Both the selection and the testing of a fan can be a rather complicated matter. Even if someone knows the exact performance curve of a fan and can make an educated assessment regarding the airflow impedance, parameters such as the quality and noise come into play as well. Through our fan reviews, we will attempt to simplify some of these parameters and assist you with making a proper selection. Today we are looking at several of Corsair's high-end fan offerings in the 120mm and 140mm size from their SP (Static Pressure), AF (High Airflow) and LED ranges.

Introduction

As this is our first proper fan review, our primary focus is to showcase and explain the differences between different kinds of fans, as well as to begin the composing of a performance database. Corsair is our company of choice for our first review, as they offer a variety of cooling fans wide enough and designed for different applications, permitting us to easily showcase the difference between fan designs. Corsair supplied us with six different fan products, which are:

  • The AF140 LED White Quiet Edition 140mm fan (High Airflow)
  • The SP140 LED White 140mm fan (High Static Pressure)
  • The AF120 Performance Edition 120mm fan (High Airflow)
  • The SP120 Performance Edition 120mm fan (High Static Pressure)
  • The AF120 Quiet Edition 120mm fan (High Airflow)
  • The SP120 Quiet Edition 120mm fan (High Static Pressure)

Theoretically Corsair's offerings end up with many degrees of freedom - select AF or SP, select 120mm or 140mm, then select Performance or Quiet, the LED or no LED. This could lead up to 16 different combinations (colors of LED not withstanding), although Corsair picks and chooses so only a few of these to produce. 

The Fans

We should start by immediately mentioning that the LED fan versions are not of equal design and performance as the standard versions. We will examine these differences thoroughly, but take care not to confuse the standard with the LED versions of each fan. For example, the AF140 Quiet Edition and the LED version (the AF140 LED White Quiet Edition) do share a similar product number but the non-LED version ends up having significantly better performance specifications.

The LED versions of the AF140 and the SP140 both have black plastic frames with narrowed bezels and semi-transparent blades with a "frost" texture. The wiring and the connector, as well as the provided screws, are all black.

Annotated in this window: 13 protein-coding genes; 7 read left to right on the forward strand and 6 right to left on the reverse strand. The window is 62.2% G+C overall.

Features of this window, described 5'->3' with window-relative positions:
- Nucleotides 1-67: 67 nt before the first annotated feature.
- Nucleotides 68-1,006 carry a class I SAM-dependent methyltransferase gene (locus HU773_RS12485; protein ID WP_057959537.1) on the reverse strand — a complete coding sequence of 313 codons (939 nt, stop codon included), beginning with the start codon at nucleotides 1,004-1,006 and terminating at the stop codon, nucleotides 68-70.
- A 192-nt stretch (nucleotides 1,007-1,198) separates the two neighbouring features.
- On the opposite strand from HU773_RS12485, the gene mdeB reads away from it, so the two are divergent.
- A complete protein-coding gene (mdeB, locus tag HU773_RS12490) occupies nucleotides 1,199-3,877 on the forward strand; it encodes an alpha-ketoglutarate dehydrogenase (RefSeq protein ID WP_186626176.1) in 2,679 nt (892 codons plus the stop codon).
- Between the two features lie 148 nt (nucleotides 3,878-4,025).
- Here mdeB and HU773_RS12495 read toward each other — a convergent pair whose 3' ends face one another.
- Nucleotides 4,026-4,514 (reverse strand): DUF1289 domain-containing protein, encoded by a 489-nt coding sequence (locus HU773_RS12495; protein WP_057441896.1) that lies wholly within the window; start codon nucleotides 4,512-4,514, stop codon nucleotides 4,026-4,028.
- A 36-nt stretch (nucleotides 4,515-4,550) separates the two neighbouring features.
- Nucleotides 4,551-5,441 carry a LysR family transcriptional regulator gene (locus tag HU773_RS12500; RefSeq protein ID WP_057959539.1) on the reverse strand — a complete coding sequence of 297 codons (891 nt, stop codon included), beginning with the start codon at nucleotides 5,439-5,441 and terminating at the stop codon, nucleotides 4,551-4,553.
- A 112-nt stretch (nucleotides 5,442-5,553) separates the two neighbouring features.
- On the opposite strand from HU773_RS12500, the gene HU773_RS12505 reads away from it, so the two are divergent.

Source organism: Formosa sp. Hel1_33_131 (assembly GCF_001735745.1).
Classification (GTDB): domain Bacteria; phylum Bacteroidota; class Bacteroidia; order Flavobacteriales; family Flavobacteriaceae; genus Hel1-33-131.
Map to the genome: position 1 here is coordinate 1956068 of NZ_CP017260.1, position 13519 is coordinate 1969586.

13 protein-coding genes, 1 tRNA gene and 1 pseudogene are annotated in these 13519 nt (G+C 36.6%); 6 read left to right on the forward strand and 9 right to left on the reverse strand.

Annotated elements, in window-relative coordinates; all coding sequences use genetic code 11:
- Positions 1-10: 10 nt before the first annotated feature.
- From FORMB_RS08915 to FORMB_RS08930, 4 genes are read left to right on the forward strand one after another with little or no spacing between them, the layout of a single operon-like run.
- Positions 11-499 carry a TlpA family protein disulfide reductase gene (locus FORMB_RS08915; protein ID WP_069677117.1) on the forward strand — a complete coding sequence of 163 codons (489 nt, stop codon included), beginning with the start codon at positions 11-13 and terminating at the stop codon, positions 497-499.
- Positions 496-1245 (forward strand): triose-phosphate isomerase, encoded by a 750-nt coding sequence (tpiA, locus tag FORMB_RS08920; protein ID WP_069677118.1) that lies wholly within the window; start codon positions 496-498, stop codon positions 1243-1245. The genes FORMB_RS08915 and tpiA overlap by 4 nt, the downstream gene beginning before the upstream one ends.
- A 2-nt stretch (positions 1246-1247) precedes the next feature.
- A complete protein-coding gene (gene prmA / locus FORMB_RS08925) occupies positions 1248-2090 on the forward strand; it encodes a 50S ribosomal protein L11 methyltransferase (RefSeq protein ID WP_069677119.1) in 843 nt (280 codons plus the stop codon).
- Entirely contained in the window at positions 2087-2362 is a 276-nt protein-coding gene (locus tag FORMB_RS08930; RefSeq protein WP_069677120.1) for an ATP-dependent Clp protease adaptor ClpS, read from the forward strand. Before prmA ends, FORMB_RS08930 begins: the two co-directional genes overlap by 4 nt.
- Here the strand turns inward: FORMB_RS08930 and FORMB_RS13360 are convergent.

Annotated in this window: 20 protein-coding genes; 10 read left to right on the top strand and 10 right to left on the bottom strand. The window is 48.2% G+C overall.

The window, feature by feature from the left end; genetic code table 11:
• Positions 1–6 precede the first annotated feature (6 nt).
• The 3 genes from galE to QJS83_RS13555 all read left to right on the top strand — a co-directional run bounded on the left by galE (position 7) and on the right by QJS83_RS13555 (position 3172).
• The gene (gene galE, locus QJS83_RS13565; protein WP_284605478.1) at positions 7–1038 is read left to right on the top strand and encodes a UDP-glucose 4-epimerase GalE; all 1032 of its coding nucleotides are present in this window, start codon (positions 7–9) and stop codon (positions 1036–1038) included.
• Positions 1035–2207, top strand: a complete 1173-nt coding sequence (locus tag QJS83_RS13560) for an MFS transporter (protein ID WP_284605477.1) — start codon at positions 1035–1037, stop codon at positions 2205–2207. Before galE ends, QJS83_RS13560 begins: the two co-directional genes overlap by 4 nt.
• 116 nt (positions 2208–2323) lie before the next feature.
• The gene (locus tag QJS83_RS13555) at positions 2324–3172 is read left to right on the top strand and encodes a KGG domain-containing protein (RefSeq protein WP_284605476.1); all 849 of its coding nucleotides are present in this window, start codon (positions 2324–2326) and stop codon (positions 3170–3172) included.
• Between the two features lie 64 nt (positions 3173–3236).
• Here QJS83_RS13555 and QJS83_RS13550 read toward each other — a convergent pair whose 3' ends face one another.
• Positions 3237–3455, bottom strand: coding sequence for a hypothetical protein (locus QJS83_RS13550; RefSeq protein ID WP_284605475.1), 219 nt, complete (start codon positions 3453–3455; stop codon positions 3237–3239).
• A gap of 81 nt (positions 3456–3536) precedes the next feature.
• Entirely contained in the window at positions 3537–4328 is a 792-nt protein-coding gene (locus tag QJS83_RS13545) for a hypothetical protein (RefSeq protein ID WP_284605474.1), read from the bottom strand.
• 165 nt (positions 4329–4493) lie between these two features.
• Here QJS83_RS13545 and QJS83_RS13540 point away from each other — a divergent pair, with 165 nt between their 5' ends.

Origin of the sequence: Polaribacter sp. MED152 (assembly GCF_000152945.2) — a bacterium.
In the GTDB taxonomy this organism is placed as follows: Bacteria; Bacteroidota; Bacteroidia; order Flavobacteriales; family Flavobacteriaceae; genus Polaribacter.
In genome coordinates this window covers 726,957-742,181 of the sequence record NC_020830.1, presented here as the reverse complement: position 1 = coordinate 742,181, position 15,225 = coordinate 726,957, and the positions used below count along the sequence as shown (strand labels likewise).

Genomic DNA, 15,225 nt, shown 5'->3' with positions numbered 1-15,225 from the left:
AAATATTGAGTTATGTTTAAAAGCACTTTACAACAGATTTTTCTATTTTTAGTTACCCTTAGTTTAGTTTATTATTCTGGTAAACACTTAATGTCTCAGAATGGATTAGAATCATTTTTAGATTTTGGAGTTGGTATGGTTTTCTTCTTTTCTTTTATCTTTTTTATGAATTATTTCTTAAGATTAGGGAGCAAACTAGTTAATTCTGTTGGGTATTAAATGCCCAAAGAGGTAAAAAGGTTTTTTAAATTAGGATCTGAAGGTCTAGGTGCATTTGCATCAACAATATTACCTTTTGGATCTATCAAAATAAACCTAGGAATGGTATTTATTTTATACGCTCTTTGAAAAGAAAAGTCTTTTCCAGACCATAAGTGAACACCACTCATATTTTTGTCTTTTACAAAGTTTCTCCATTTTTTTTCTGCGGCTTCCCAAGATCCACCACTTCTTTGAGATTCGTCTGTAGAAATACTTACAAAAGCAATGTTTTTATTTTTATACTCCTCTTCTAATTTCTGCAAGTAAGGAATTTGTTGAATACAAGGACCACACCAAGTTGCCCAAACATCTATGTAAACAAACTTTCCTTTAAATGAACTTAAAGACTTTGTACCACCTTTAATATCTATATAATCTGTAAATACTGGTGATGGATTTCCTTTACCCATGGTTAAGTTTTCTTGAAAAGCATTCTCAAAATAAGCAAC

There are four LED lights installed on the frame, in parallel with the plastic engine support bars. We received the white version of the fans but they are also available in blue, red, green and purple.

The AF140 and the SP140 side-by-side look almost identical, with the exception of the fan's blades. The high airflow AF140 has more (11) and narrow blades, capable of creating higher airflow when there is no restriction, while the SP140 has fewer (7) and wider blades, allowing it to create higher pressure and overcome airflow obstacles.

A mere look on the non-LED version of the fans is enough to reveal that they are higher performance designs than the LED versions. The plastic frame is about the same but it is of higher quality and there are hard rubber anti-vibration supports. A colored ring surrounds the intake side of the fan. By default, the SP series fans come with the blue ring and the AF series fans with the red ring installed out of the box, but all three colors (blue, red and white) are included in each package.

The Quiet and Performance versions of both the AF120 and the SP120 120 mm fans are physically identical to each other. Once again, the large differences are between the AF120 and the SP120 version fans, with the former having more and narrow blades and the latter fewer and very wide blades. However, the number, shape and angle of the blades is different than their LED counterparts, which explains their significantly different performance specifications.